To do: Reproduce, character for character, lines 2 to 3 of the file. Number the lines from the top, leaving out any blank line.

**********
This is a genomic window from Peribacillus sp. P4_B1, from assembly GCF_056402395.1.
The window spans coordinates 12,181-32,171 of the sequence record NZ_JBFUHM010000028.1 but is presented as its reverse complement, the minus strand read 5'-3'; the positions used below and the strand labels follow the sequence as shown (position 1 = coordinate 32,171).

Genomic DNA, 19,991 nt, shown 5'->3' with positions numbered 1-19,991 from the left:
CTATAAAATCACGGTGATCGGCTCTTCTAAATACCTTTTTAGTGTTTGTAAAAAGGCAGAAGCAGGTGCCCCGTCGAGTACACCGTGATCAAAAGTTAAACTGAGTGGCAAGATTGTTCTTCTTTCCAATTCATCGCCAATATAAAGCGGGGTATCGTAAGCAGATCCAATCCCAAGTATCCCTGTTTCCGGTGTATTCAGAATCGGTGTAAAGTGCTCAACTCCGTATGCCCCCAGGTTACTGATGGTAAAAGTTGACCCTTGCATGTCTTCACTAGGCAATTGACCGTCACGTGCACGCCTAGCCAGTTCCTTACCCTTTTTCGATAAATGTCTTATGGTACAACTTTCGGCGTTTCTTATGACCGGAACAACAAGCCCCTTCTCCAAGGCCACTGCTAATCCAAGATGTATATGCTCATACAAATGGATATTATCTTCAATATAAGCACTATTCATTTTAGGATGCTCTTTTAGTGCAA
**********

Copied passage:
The window spans coordinates 12,181-32,171 of the sequence record NZ_JBFUHM010000028.1 but is presented as its reverse complement, the minus strand read 5'-3'; the positions used below and the strand labels follow the sequence as shown (position 1 = coordinate 32,171).

Genomic DNA, 19,991 nt, shown 5'->3' with positions numbered 1-19,991 from the left: